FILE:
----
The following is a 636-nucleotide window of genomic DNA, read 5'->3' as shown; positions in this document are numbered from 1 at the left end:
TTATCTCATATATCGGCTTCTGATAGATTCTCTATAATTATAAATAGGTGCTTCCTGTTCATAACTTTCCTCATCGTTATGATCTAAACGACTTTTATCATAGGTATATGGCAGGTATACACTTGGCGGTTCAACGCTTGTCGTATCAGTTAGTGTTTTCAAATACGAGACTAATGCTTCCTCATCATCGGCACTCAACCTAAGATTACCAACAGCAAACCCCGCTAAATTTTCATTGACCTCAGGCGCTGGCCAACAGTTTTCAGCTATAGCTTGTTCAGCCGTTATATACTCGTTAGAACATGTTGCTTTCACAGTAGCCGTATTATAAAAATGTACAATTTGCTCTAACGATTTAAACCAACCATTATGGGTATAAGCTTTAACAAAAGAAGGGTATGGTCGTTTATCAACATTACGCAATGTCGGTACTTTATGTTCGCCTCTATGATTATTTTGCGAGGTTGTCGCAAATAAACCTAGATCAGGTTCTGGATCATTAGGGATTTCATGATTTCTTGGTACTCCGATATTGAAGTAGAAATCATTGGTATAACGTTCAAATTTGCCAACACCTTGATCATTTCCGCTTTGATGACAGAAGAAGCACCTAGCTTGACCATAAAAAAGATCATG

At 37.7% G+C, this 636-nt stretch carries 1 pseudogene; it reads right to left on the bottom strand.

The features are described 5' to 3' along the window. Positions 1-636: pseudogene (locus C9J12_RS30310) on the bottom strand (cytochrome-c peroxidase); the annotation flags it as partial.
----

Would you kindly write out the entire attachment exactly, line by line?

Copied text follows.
The following is a 636-nucleotide window of genomic DNA, read 5'->3' as shown; positions in this document are numbered from 1 at the left end:
TTATCTCATATATCGGCTTCTGATAGATTCTCTATAATTATAAATAGGTGCTTCCTGTTCATAACTTTCCTCATCGTTATGATCTAAACGACTTTTATCATAGGTATATGGCAGGTATACACTTGGCGGTTCAACGCTTGTCGTATCAGTTAGTGTTTTCAAATACGAGACTAATGCTTCCTCATCATCGGCACTCAACCTAAGATTACCAACAGCAAACCCCGCTAAATTTTCATTGACCTCAGGCGCTGGCCAACAGTTTTCAGCTATAGCTTGTTCAGCCGTTATATACTCGTTAGAACATGTTGCTTTCACAGTAGCCGTATTATAAAAATGTACAATTTGCTCTAACGATTTAAACCAACCATTATGGGTATAAGCTTTAACAAAAGAAGGGTATGGTCGTTTATCAACATTACGCAATGTCGGTACTTTATGTTCGCCTCTATGATTATTTTGCGAGGTTGTCGCAAATAAACCTAGATCAGGTTCTGGATCATTAGGGATTTCATGATTTCTTGGTACTCCGATATTGAAGTAGAAATCATTGGTATAACGTTCAAATTTGCCAACACCTTGATCATTTCCGCTTTGATGACAGAAGAAGCACCTAGCTTGACCATAAAAAAGATCATG

At 37.7% G+C, this 636-nt stretch carries 1 pseudogene; it reads right to left on the bottom strand.

The features are described 5' to 3' along the window. Positions 1-636: pseudogene (locus C9J12_RS30310) on the bottom strand (cytochrome-c peroxidase); the annotation flags it as partial.